The arrival of armed African Union peacekeeping soldiers in Sudan's Darfur region has been put back by a week because of a lack of accommodation.
A million and a half people have fled their homes in Darfur
A force of about 300 Rwandan soldiers had been due to arrive on Sunday but Rwanda's foreign minister confirmed they would now arrive next weekend.
They will police a region where the UN says 70,000 people died of hunger and disease in the past 20 months.
On Sunday, Libya is hosting an African mini-summit on the crisis in Darfur.
Col Muammar Gaddafi has invited the leaders of Sudan, Nigeria, Egypt and Chad to the talks in Tripoli which are aimed at reviving negotiations between the Sudanese government and the rebels in Darfur.
"The idea is to work on both the government as well as the opposition... to soften their positions," said Egyptian Foreign Minister Abul Gheit, speaking in the Libyan capital.
Darfur rebels will not attend the summit but are in Tripoli for talks with the Libyan leader.
"We think Libya can play a very vital role," said Tag el-Din Bashir Nyam, a member of the rebel Justice and Equality Movement.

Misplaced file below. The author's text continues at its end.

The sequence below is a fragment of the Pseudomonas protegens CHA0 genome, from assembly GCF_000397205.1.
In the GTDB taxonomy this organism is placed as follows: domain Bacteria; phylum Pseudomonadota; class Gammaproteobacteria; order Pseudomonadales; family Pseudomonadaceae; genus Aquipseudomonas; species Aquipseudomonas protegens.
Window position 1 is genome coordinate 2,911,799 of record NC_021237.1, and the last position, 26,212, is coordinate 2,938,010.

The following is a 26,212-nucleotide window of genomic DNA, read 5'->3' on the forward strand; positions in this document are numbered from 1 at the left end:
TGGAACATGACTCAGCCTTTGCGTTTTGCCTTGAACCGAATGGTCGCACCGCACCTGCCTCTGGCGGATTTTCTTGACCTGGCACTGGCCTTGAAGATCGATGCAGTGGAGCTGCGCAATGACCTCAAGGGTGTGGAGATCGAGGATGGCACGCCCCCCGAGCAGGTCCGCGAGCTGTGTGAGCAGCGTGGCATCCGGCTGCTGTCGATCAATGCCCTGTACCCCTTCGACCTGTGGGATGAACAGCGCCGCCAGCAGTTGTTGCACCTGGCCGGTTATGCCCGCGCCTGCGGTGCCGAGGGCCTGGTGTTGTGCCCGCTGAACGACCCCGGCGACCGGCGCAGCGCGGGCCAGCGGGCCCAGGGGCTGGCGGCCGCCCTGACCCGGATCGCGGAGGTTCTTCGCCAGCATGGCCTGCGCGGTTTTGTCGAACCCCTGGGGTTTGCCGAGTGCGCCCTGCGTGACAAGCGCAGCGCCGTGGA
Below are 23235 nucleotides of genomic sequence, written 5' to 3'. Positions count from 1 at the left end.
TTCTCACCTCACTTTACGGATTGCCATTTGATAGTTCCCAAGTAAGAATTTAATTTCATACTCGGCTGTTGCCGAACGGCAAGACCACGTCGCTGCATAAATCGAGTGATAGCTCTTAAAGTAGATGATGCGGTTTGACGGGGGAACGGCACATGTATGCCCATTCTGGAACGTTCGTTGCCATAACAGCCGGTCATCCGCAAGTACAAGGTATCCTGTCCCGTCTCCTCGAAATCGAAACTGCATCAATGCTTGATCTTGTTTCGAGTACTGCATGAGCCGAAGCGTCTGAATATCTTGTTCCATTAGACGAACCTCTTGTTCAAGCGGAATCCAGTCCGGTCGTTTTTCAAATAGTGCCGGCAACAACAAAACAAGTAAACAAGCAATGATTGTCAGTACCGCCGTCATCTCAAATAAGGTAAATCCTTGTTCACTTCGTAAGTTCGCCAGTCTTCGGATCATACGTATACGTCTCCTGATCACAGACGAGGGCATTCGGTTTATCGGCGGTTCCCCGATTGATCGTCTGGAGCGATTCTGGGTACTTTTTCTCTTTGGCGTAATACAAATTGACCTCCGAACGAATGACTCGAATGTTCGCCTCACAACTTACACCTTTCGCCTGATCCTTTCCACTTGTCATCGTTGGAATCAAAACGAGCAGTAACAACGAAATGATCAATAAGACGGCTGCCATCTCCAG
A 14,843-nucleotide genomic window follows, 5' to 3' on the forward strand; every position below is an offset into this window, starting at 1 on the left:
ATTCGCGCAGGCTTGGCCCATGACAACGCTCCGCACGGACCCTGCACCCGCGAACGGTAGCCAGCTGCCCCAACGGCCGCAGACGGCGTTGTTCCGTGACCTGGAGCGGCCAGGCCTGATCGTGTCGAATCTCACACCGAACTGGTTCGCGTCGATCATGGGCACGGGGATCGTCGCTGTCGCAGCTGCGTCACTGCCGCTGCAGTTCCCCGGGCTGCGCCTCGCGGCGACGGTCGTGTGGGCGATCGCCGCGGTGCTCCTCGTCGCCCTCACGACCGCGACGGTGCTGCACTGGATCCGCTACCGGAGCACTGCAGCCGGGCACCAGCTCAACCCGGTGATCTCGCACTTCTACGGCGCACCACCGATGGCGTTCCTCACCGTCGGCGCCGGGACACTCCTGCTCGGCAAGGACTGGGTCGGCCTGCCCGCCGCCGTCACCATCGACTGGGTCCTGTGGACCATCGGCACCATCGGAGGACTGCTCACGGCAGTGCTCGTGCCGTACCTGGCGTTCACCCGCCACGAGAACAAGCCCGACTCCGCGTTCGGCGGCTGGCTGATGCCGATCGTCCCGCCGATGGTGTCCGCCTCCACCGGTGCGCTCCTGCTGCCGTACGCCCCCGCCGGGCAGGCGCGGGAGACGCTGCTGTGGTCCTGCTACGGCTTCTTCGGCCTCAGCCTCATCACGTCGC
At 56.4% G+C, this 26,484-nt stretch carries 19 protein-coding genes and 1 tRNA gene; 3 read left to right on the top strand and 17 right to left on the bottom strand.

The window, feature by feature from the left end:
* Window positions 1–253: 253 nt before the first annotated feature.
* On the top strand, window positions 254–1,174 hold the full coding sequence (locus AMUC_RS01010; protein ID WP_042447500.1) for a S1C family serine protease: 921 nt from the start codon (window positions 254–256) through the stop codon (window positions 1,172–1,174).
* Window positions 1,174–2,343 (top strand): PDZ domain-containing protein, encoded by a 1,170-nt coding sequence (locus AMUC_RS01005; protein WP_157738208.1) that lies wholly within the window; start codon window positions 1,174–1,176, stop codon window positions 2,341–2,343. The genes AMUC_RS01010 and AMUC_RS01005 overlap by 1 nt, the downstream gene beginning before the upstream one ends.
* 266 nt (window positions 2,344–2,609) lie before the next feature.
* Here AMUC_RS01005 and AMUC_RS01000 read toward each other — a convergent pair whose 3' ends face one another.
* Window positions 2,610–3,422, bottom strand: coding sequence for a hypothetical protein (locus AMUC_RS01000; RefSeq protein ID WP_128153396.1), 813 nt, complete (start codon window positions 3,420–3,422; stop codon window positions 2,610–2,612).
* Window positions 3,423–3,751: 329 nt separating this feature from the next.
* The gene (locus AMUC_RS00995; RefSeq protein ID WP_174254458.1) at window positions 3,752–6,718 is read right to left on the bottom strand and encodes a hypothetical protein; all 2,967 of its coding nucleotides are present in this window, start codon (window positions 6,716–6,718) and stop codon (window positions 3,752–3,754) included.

"[He] wants to listen directly to us so he can take some kind of an initiative."
Troops 'ready to go'
Preparations to house the Rwandan soldiers in Darfur were not made on time, Mr Muligande told The Associated Press.
However, a construction company would start erecting tents this weekend and the troops should arrive "by next weekend".
A small force of unarmed peacekeepers is already on the ground
"The soldiers are ready and we are prepared to send as many troops as the African Union wants," the Rwandan foreign minister added.
Earlier, the UN special envoy to Sudan, Jan Pronk, called for a much larger force to police the region.
The African Union hopes to have a 4,500-strong force in place by the end of November.
It already has about 300 unarmed Nigerian and Rwandan troops in place.
Sudan has queried the UN's figure of 70,000 deaths in Darfur since the start of a rebellion last year. That figure does not include deaths from violence.
More than 1.5m displaced
About 70,000 dead since February 2003
More at risk from disease, starvation and lack of aid
Arab militias accused of ethnic cleansing
Sudan blames rebels for starting conflict
David Nabarro, head of the World Health Organisation's (WHO) health crisis group, also said up to 10,000 people were dying in refugee camps each month.
However, Sudanese Foreign Minister Mustafa Osman Ismail told reporters on Saturday that the information was not correct.
"When we checked with the office of the WHO here they told us they have no information - this information never came from them," he said.
The US has accused the government in Khartoum of failing to prevent atrocities against black African civilians by the pro-government Janjaweed Arab militia.
Sudan denies the allegations.
Last month, the WHO gave an overall death toll for Darfur of 50,000, adding that only about 15% of deaths were due to attacks and violence.